Yesterday, the Senate Appropriations subcommittee on Transportation, Housing and Urban Development held its hearing on the HUD budget. HUD Secretary Julián Castro shared major points from the President’s FY 2016 budget request before taking questions from committee members. A theme throughout opening statements and member questions was sequestration, specifically the need for an alternative solution and the negative impact of sequestration on the HUD budget. Committee members also raised thoughtful questions about specific HUD programs, highlighting the value of HUD investments and illustrating how HUD programs positively impact thousands of Americans and help move people out of poverty. Both Subcommittee Chair Susan Collins (R-Maine) and Ranking Member Jack Reed (D-R.I.) made striking comments about sequestration in their opening remarks:
- Sen. Collins discussed how sequestration is ill-conceived and harmful, noting that it will force difficult choices in the HUD budget.
- Sen. Reed discussed how sequestration spending levels in FY 16 will not provide sufficient funding to maintain current programs or to make investments looking to the future. He observed that for example, the Section 202 program has been cut by 50 percent since 2010, when the need for housing for older adults is growing and will only increase.
- Senator Reed called for legislators to increase the spending caps for non-defense discretionary programs and find another way forward.
Much of the initial committee member discussion was around homelessness:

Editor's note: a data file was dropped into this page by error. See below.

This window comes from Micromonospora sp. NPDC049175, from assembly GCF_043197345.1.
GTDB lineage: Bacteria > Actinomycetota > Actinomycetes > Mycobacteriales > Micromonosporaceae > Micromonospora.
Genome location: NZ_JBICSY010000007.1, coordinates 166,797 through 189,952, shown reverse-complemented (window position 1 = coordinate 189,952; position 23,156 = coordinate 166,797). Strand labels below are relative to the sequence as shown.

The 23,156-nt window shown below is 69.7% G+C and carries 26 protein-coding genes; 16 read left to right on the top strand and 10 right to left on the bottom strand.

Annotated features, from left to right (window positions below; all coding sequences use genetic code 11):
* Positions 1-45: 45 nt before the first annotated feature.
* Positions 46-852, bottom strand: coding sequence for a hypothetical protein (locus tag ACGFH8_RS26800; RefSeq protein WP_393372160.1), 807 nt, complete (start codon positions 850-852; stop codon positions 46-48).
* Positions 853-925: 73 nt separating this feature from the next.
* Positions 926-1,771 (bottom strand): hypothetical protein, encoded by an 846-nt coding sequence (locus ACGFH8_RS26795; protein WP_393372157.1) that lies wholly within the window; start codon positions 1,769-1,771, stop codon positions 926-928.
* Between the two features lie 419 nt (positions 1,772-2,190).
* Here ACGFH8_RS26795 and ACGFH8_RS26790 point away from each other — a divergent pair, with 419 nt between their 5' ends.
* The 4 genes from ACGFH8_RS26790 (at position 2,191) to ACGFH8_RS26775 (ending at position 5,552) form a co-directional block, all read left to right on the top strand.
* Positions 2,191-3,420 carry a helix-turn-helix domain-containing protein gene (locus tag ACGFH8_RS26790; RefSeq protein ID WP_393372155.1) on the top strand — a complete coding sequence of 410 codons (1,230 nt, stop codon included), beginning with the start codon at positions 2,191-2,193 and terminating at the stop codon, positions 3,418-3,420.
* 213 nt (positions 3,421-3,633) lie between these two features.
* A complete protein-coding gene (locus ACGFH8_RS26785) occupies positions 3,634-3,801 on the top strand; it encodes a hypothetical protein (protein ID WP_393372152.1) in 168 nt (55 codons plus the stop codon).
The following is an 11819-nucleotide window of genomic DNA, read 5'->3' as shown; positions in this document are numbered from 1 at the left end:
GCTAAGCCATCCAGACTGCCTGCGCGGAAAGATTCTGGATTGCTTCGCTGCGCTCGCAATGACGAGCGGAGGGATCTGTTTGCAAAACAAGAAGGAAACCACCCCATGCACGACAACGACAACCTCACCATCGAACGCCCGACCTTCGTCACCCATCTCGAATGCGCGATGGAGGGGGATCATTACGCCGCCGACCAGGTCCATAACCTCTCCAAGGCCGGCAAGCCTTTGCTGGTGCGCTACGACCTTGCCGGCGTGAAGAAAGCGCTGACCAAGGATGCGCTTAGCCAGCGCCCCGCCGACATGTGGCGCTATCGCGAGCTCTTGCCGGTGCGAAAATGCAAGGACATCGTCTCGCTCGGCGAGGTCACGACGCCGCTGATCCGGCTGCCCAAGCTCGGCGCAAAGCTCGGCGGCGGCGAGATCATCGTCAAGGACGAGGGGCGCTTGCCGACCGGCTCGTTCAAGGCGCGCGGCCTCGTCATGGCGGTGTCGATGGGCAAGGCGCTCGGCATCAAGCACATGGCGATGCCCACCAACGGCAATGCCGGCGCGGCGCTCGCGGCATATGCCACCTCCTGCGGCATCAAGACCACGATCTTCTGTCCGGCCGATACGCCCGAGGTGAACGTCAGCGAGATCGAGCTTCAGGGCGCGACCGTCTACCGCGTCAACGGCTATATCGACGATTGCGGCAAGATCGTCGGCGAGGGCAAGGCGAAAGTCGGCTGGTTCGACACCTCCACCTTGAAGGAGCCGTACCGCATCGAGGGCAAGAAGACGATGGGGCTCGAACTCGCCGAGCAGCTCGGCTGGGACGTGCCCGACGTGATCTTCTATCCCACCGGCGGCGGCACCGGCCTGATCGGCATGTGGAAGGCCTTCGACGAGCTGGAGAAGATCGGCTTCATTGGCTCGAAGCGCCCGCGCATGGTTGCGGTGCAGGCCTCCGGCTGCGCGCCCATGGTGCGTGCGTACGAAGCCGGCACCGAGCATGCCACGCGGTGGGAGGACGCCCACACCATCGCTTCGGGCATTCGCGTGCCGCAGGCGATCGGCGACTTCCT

- Committee members raised questions about the HUD-VASH program for combining rental assistance with VA case management, the progress toward ending veteran homelessness, and the flexibility around discharge status in the proposed targeted vouchers in HUD’s budget.
- Senator Collins expressed specific interest in youth homelessness and mentioned a hearing planned for April on that topic.
The conversation also touched on specific HUD programs and local issues.
- Housing for people with disabilities. Senator Chris Murphy (D-Conn.) discussed how the Section 811 program is a small investment but with significant outcomes in terms of health care savings.
- Disaster resilience. Senator Murphy also highlighted the value of the Rebuild by Design program for Bridgeport, Connecticut. Secretary Castro discussed the National Disaster Resiliency Competition as extension of Rebuild by Design’s success; awards are expected later this year and will help local and state communities plan, prepare and build for resiliency.
- State and local housing challenges. Members also asked about specific housing challenges that play out in different ways at the local and state level, like the homelessness crisis in Hawaii.
- Housing challenges in tribal communities. Senator Steve Daines (R-Mont.) discussed the needs of tribal communities; while they are only one percent of the population, they are four percent of all homeless individuals. One positive recent step to address this need is that HUD VASH will now be available to tribal communities.